Q & A

Where Is Purgatory Mentioned In The Bible?


Where Is Purgatory Mentioned In The Bible?


I once heard a priest being asked about Purgatory. This priest had just retired from the University of Notre Dame theology department where he had served as a tenured professor. He was asked whether Catholics still believed in Purgatory. Do you know what he said?

He completely affirmed the Church’s teaching on Purgatory in the most breath-taking way imaginable. His answer left us all emboldened to spread the Gospel. The priest’s answer was rich in references to the Bible. Most of all, he left with us an abiding hope for the future and a foretaste of Heaven.


The Catechism of the Catholic Church, paragraph 1030, gives us the following definition of Purgatory:

All who die in God’s grace, but still imperfectly purified, are indeed assured of their eternal salvation; but after death they pass through sanctification, so as to achieve the holiness essential to enter the joy of heaven.

There’s the Catholic doctrine of Purgatory in a nutshell. Note: there’s no “Closed for Repairs” sign. Purgatory is open for business.

Purgatory is this place of “purification.” One does not simply go into Heaven unless you’re in a state. People like you and me, we have to be ready for the blinding and terrifying “JOY of Heaven.

So, what’s the Latin word for “a place of purification”? 

In Medieval Latin, the word for this place is “Purgatorium.” This word then became “Purgatory” in Middle English. The word “purgatory” also comes directly from Scripture, as we’ll discuss below regarding 1 Corinthians 3:15.
All those in Purgatory are ultimately destined for Heaven. According to Paragraph 1030, above, all those in Purgatory are “indeed assured of their eternal salvation.”

The Bible is clear. “But nothing unclean shall enter [Heaven]” (Rev. 21:27). We can’t enter into perfection until we’ve been perfected. We can’t withstand the pure, unfettered countenance of God until we’ve been purified.

Great. Purgatory makes logical sense, but …


There are several places in the Bible where we can find a basis for Purgatory. Purgatory is described as a sort of prison at Matthew 5:24-25. 2 There’s also 2 Maccabees 12:44-45, in which the Jews pray for the souls of the dead.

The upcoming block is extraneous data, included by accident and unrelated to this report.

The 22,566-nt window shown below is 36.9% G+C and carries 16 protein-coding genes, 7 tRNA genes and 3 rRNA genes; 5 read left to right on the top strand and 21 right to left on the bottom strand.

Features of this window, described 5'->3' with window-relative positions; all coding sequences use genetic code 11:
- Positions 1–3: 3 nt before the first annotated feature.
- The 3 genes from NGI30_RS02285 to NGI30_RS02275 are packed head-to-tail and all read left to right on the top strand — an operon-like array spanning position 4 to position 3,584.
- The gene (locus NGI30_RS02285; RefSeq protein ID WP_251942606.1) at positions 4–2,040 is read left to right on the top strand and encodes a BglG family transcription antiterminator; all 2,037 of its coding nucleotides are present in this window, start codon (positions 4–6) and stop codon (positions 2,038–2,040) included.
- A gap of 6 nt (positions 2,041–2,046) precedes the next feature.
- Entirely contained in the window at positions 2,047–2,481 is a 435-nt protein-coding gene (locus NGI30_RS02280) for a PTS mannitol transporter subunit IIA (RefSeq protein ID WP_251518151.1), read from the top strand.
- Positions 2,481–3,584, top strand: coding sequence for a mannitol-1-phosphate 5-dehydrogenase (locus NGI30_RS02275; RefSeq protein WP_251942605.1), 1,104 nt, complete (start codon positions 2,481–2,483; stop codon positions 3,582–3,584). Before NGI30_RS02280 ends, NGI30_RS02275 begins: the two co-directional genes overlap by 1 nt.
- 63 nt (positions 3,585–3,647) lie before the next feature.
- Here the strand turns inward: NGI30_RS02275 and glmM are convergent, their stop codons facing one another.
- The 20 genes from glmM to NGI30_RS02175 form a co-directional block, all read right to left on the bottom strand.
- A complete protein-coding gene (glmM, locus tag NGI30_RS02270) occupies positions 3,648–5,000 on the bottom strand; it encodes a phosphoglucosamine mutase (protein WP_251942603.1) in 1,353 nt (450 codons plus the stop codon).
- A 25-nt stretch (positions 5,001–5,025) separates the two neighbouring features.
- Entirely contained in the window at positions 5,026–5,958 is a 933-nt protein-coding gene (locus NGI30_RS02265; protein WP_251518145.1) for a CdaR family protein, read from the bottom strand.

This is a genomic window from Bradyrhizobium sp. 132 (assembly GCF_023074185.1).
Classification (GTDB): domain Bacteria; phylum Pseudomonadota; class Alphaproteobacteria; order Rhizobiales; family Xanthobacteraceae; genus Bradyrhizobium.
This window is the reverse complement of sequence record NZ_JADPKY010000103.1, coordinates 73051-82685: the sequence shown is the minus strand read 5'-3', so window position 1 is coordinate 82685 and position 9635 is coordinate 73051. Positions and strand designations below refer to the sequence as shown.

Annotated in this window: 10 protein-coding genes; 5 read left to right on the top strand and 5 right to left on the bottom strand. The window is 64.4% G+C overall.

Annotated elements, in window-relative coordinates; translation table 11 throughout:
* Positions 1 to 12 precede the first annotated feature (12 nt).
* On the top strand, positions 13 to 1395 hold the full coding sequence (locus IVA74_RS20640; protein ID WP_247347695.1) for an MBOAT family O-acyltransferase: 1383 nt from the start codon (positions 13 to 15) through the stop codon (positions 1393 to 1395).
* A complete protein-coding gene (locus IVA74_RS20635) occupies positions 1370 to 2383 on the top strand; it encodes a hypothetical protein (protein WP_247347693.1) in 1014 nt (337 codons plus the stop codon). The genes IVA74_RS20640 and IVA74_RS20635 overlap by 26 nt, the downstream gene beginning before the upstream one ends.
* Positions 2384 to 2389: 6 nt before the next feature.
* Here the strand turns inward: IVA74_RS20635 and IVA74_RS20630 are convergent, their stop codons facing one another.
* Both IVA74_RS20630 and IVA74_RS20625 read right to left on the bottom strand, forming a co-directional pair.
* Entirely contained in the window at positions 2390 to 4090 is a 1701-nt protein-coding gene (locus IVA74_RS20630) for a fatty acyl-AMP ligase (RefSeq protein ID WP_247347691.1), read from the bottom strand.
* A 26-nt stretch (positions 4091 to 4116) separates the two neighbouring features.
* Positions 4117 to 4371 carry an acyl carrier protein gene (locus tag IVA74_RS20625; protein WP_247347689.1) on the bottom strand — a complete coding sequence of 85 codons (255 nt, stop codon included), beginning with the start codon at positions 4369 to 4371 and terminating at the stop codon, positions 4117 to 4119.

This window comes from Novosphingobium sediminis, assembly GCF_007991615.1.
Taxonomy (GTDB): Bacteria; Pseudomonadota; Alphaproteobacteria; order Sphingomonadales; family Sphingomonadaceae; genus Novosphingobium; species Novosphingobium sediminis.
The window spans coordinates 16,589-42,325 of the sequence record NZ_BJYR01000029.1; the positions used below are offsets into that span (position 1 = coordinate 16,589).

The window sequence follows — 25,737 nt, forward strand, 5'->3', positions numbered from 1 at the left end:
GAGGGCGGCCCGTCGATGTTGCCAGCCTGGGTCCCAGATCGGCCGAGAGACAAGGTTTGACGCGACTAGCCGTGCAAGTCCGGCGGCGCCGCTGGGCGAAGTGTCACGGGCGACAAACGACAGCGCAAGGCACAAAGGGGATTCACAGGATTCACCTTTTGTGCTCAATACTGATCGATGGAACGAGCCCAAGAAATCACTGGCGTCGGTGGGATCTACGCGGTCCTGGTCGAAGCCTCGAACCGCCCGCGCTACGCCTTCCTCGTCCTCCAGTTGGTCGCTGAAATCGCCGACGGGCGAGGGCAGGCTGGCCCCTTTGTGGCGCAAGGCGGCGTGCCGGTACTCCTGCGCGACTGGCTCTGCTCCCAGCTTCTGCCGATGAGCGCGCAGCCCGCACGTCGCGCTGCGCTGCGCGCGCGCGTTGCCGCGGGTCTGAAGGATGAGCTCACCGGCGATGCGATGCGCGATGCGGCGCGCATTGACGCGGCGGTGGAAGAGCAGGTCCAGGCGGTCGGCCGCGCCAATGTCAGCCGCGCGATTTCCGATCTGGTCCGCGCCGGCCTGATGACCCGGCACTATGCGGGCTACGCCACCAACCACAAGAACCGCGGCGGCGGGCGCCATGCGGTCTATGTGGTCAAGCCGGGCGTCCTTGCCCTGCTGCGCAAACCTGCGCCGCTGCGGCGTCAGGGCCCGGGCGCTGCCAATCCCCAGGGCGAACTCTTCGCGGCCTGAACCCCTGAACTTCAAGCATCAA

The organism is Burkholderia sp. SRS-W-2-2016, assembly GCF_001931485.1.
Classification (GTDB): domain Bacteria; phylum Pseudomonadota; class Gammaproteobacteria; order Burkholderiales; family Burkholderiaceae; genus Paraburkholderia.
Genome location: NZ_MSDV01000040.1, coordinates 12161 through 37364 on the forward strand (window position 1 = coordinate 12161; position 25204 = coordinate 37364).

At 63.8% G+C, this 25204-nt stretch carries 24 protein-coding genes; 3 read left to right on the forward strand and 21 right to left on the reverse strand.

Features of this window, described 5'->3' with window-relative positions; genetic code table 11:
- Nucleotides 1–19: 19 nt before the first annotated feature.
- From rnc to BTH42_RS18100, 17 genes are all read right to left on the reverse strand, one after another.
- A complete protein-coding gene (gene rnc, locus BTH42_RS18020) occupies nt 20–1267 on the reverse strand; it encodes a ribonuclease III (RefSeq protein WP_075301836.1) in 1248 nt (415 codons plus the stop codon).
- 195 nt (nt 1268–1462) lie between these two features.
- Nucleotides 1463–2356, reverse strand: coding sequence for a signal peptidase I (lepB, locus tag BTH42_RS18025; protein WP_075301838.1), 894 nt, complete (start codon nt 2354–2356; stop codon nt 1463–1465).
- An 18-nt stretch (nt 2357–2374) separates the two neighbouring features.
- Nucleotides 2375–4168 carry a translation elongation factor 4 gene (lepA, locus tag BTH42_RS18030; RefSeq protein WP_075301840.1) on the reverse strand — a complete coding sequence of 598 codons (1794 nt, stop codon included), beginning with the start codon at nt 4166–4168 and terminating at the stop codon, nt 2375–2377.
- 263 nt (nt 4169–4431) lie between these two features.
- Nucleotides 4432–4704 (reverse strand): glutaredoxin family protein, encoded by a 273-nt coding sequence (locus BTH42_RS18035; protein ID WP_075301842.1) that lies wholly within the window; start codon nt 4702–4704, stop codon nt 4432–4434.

Saint Paul compares our lives to a building and our works to its bricks. Hopefully, we built on the correct foundation, Jesus Christ. Our lives are then God’s Temple. But what happens to the Temple at death?

According to the commission of God given to me, like a skilled master builder I laid a foundation, and another man is building upon it. Let each man take care how he builds upon it. For no other foundation can any one lay than that which is laid, which is Jesus Christ. Now if any one builds on the foundation with gold, silver, precious stones, wood, hay, stubble— each man’s work will become manifest; for the Day will disclose it, because it will be revealed with fire, and the fire will test what sort of work each one has done. If the work which any man has built on the foundation survives, he will receive a reward. If any man’s work is burned up, he will suffer loss, though he himself will be saved, but only as through fire (Gr.dia puros).
[1 Corinthians 3:11-15 RSVCE]

Our lives are a temple that is burned up when we die. The “fire will test” the quality of each person’s work. Our good works will be like gold and “precious stones.” Our bad works will be like “hay, stubble.”

The bad will be burned up. The good will remain. Let’s hope something remains!

If our temple “survives” the fire, we “will receive a reward.” What’s our “reward”? The reward is the reward of all rewards. It’s the golden ticket! The reward is Heaven.

What happens, though, if our temple is burned to the ground? What if nothing survives the fire? Saint Paul tells us that we will “suffer loss,” BUT we “will be saved.”

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